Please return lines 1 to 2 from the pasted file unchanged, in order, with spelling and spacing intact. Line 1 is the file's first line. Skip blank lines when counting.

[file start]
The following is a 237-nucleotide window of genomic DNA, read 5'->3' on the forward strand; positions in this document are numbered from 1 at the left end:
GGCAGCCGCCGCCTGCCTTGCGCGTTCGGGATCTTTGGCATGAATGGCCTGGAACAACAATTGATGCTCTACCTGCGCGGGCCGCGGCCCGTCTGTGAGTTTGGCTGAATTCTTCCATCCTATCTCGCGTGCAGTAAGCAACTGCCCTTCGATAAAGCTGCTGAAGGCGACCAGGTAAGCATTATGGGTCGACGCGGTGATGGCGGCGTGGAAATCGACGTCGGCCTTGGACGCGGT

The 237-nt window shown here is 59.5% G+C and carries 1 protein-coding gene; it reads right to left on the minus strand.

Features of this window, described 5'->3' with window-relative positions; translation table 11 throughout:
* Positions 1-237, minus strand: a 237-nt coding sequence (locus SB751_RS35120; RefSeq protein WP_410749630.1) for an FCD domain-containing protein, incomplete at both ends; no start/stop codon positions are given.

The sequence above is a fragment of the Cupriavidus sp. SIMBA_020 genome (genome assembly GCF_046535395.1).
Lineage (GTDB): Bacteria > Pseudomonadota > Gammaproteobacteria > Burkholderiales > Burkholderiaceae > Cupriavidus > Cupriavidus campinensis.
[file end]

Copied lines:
The following is a 237-nucleotide window of genomic DNA, read 5'->3' on the forward strand; positions in this document are numbered from 1 at the left end:
GGCAGCCGCCGCCTGCCTTGCGCGTTCGGGATCTTTGGCATGAATGGCCTGGAACAACAATTGATGCTCTACCTGCGCGGGCCGCGGCCCGTCTGTGAGTTTGGCTGAATTCTTCCATCCTATCTCGCGTGCAGTAAGCAACTGCCCTTCGATAAAGCTGCTGAAGGCGACCAGGTAAGCATTATGGGTCGACGCGGTGATGGCGGCGTGGAAATCGACGTCGGCCTTGGACGCGGT